Emily Zimmer has worked as a staff writer for the Rosemount Town Pages since 2007. She has a degree in journalism from Minnesota State University, Mankato. Outside of work, Emily enjoys running, reading and gardening.
You can follow Emily's gardening adventures at the Areavoices blog East of Weedin'.
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Incumbents Kim Shoe-Corrigan and Mark DeBettignies will lead the pack going to the general election for the two open city council seats. Tim Judy and Joe Kurle will join them on the general election ballot. Results on Dakota County's web site show that Shoe-Corrigan received the most votes with 903. DeBettignies followed with 817. Judy received 587 and Kurle, 361. Dennis Winsor and Maila Ellefson were at the bottom with 316 and 23,5 respectively. More than 3,200 Rosemount residents turned out to the polls Tuesday.
Rosemount's first municipal primary will be held tomorrow. Voters will pick four of the six city council candidates to go onto the General Election ballot. Current city council members Mark DeBettignies and Kim Shoe-Corrigan will try to reclaim their seats on the council. While residents Tim Judy, Dennis Winsor, Maila Ellefson and Joe Kurle put their hats in the ring to best the incumbents. The top four vote getters Tuesday will go onto the General Election, which will be held Nov.
Kurt Bills had a smile on his face from ear to ear Saturday morning. The Rosemount High School teacher and city council member had put a lot of work into organizing a golf tournament for Leprechaun Days and it came together well. In fact the four-person scramble, played at Rich Valley Golf Course, raised more than $1,000 for 360 Communities and hundreds of pounds of items for the food shelf at Rosemount's family resource center. "It was a beautiful thing," Bills said of the event. Bills put together the event for a couple of reasons.
There is much for the community of St. Joseph Church and School to celebrate. They have a new home, a flourishing parish and a top-notch school. To celebrate St. Joseph's legacy the church and school will host a celebration like it never has before on Aug. 21. While partly meant as an all school reunion the event is open to adults in the community as well. "We want it to be a celebration of the history of the St.
The technology behind electricity will become smarter in the years to come and the people responsible for it need to be too. That's why Dakota County Technical College is partnering with Siemens Energy to train skilled workers. The college got some help taking a step in that direction when it received a grant from the Minnesota State Energy Sector Partnership last week. DCTC is one of four schools partnering with Siemens to train electricians and line works on smart grid technology who received the grants.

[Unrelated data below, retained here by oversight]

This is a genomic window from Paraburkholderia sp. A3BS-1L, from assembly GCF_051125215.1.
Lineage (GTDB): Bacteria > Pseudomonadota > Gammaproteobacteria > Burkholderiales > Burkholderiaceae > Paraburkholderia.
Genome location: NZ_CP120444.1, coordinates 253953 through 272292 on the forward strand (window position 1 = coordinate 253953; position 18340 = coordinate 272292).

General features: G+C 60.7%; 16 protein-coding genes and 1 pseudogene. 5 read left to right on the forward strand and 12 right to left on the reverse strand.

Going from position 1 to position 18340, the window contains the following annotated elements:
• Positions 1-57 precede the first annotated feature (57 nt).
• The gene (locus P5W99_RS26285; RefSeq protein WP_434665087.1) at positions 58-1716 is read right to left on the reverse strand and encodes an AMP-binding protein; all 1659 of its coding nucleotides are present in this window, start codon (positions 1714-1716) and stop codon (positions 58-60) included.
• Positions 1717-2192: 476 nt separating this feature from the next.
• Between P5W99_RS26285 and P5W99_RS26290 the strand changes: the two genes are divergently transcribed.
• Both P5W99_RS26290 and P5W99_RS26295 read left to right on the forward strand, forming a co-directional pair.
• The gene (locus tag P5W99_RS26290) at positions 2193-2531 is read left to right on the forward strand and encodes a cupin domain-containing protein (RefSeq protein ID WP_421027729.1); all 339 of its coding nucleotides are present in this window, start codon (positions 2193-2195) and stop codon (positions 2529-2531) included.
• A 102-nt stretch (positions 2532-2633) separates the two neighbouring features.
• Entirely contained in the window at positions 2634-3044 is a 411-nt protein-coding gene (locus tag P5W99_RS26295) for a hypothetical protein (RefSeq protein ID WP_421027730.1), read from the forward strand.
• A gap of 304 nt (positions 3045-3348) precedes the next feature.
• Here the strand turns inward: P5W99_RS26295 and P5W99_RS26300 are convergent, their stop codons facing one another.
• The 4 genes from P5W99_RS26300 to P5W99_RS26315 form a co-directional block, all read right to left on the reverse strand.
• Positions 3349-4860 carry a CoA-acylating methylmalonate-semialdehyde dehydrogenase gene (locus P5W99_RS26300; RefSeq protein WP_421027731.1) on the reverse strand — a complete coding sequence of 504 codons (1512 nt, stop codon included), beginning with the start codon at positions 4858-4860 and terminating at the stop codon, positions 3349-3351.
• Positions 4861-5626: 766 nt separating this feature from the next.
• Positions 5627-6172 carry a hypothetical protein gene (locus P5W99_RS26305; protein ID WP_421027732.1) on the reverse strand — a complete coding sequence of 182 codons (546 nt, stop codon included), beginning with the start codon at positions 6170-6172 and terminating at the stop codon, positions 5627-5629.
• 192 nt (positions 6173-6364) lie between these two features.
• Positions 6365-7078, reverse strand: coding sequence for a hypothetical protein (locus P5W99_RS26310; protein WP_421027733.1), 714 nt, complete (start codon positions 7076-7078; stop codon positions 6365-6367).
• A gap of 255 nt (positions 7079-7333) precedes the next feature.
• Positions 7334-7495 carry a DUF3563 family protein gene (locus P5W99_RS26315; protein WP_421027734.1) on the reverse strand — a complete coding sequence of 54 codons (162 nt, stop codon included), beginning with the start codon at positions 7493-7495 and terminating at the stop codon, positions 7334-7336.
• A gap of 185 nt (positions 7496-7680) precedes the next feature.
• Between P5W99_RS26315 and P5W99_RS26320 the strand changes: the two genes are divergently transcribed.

While lots of people say they support the troops, some Rosemount leaders want to make sure that support involves action. Volunteers are gearing up to make Rosemount a Yellow Ribbon Community. Yellow Ribbon programs provide support to soldiers re-integrating to civilian life after they return from combat.
Dealing with a food allergy is difficult, to say the least. Walking down the aisles at the grocery stores becomes a chore. You can't just grab stuff off the shelf anymore and food labels become your best friend. Melanie Beasley knows the hassle and the frustration. The registered dietician has been through the ordeal herself. After recuperating from a back injury and surviving breast cancer in 2005, Beasley still wasn't feeling well in 2007. Finally she decided to see if the problem could be what she was eating.
With recent events, Rosemount residents may feel a bit shaken. But one way to combat crime is to stand together as neighbors. Aug. 3 brings an opportunity to do just that. Sponsored by the Minnesota Crime Prevention Association and the Rosemount Police department Night to Unite encourages residents to lock their doors, turn on a porch light and spend the evening with neighbors. This year's event will be held from 6:30 to 9:30 p.m., There is no central event in Rosemount. police officer Beth Richtsmeier said they encourage neighborhoods throughout the city to plan their own parties.
It's been a long time coming but finally Rosemount's Steeple Center is now open to the public. Parks director Dan Schultz said there are a few minor items left on the project but the former St. Joseph's Church is ready for use. "It's 95 percent complete," said Schultz. Improvements to the building, constructed in 1924, included fixing some water damage, repairs to the roof and steeple to prevent further water damage, the addition of a fire suppression system, the addition of a larger stage area, new carpet and paint.
After more than 25 years in dentistry Kurt Chroust still likes going to work every morning. Sure, there are days when the alarm clock rings and he grumbles, but all in all he wouldn't change a thing. "I like what I do more now than I did when I started. I'm really fortunate," said Chroust. Chroust opened his dental practice in Rosemount in 1985 in the physicians building on Chippendale Avenue. Chroust received his undergraduate degree in biology from Carthage College in Kenosha Wis.